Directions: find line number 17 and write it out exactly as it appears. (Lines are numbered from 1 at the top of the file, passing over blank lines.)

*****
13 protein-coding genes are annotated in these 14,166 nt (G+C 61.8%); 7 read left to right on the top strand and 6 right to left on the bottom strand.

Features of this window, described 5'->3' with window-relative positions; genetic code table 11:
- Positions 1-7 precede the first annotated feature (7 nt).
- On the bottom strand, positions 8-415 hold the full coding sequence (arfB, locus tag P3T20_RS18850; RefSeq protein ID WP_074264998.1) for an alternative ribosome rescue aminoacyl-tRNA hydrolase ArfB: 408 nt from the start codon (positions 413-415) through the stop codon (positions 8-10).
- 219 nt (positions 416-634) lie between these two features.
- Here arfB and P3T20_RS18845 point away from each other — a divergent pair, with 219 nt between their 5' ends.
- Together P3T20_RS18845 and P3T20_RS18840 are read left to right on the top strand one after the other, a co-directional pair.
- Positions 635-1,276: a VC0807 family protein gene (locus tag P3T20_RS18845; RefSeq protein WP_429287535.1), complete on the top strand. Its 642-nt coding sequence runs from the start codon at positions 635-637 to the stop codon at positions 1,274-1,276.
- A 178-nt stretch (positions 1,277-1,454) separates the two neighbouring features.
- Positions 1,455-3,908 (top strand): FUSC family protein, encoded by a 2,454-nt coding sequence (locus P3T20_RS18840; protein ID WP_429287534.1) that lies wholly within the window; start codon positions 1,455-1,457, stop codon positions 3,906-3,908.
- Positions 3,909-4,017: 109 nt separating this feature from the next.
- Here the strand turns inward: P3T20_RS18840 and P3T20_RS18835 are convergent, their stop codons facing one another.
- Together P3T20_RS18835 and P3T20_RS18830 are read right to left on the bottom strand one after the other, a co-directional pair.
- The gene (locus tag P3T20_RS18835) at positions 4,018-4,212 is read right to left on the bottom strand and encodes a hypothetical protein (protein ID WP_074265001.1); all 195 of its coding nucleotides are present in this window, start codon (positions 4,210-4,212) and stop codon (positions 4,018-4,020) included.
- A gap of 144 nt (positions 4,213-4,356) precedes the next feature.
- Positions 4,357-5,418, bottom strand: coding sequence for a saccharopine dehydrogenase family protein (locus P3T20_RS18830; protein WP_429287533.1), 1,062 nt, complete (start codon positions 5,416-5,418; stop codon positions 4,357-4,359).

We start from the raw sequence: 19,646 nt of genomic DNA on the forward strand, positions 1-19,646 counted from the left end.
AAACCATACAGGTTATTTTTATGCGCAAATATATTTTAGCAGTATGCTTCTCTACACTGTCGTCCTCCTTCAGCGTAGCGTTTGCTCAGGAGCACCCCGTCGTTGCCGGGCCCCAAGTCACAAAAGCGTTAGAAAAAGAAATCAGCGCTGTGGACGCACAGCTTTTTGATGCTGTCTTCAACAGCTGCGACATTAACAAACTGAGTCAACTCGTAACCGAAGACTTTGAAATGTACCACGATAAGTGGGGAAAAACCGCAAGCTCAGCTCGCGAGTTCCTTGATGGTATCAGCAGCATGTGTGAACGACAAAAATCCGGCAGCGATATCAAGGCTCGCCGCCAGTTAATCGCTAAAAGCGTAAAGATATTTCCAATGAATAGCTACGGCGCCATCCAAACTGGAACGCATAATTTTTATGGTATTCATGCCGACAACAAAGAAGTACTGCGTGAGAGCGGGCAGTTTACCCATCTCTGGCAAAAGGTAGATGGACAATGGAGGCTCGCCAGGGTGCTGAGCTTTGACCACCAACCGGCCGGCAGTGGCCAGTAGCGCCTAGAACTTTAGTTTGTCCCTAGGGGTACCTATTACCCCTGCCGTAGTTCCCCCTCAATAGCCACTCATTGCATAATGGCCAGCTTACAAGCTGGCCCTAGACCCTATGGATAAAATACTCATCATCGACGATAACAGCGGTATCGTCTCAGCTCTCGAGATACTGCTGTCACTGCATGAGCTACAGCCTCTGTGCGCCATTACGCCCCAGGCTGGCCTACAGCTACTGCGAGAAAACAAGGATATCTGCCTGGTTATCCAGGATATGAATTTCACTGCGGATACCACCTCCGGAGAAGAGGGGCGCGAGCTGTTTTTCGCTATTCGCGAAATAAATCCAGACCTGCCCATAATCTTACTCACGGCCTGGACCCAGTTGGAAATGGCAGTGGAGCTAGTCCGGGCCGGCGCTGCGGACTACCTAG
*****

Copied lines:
We start from the raw sequence: 19,646 nt of genomic DNA on the forward strand, positions 1-19,646 counted from the left end.